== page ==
Susy Buchanan, grants program director of the Alaska Humanities Forum
Eowyn Ivey, The Snow Child
The Snow Child, Palmer, Alaska, resident Eowyn Ivey's first published work, was a 2013 Pulitzer Prize finalist and garnered numerous other awards locally, nationally, and internationally.
The novel was also the 2013 selection for Anchorage Reads, an Anchorage Public Library program that promotes literacy and community building by encouraging people of different ages and backgrounds to engage in a shared reading experience and discussion of a single book. Anchorage Reads is funded in part by a 2013 Alaska Humanities Forum General Grant.
The Snow Child tells the story of Mabel and Jack, two childless homesteaders living a hard life in Alaska in the 1920s. According to a glowing National Public Radio review that aired earlier this year: "The kernel of its story begins in fairy tale and myth—in a book that homesteader Mabel read during her Massachusetts girlhood. The book, published in Russian in 1857, belonged originally to her father and tells the story of 'Snegurochka,' or 'the Snow Maiden,' a girl, half human and half ice and snow, who comes into the life of a childless old couple. Mabel has half remembered this volume and asks her sister back East to send it to her. Why? She and Jack have, in the middle of a winter, fashioned a snow child of their own in front of their cabin—only to imagine, at first, that it has come to life in the person of a blond-haired feral girl with a red fox as a mascot."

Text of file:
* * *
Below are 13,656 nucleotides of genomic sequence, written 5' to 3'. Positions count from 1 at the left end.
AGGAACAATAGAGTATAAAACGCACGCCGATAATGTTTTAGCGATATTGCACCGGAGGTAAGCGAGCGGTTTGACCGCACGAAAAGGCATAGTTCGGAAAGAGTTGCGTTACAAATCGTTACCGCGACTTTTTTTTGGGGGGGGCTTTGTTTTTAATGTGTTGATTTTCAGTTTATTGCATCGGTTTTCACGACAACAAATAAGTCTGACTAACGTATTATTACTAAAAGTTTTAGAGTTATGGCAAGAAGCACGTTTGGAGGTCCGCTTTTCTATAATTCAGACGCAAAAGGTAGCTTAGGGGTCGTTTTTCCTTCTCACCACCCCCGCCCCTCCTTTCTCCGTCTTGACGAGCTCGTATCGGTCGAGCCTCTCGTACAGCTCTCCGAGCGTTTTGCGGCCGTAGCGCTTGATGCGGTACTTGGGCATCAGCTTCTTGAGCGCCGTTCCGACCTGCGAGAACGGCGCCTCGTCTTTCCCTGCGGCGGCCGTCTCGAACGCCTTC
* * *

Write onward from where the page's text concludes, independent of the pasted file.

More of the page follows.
Lynn Schooler, The Blue Bear: A True Story of Friendship, Tragedy, and Survival in the Alaskan Wilderness
This poignant memoir chronicles author Lynn Schooler's friendship with Japanese wildlife photographer Michio Hoshino and their quest to find and photograph the elusive glacier bear.
In the book, Schooler, scarred by childhood scoliosis that confined him to a back brace and subjected him to ridicule from his peers for much of his formative years, is trying to come to terms with a friend's murder at the hands of a serial killer when he and Hoshino meet. Schooler is hired to guide the renowned photographer. The Blue Bear traces the friendship they developed while exploring some of Alaska's wildest places on their search.
Published in 2002, The Blue Bear has been highly acclaimed. The Oregonian raved about the "awe-inspiring beauty of Alaska's Glacier Coast" described in its pages. Publishers Weekly called the memoir "beautifully crafted" and spoke of the "overpowering Alaska landscape." The Seattle Times labeled Schooler's prose "cinematography," while the New York Times Book Review praised it as "sublime."
A 2010 grant from the Alaska Humanities Forum helped adapt the memoir to the stage as a successful play performed at sold-out venues in Anchorage and Juneau.
Alaska Humanities Forum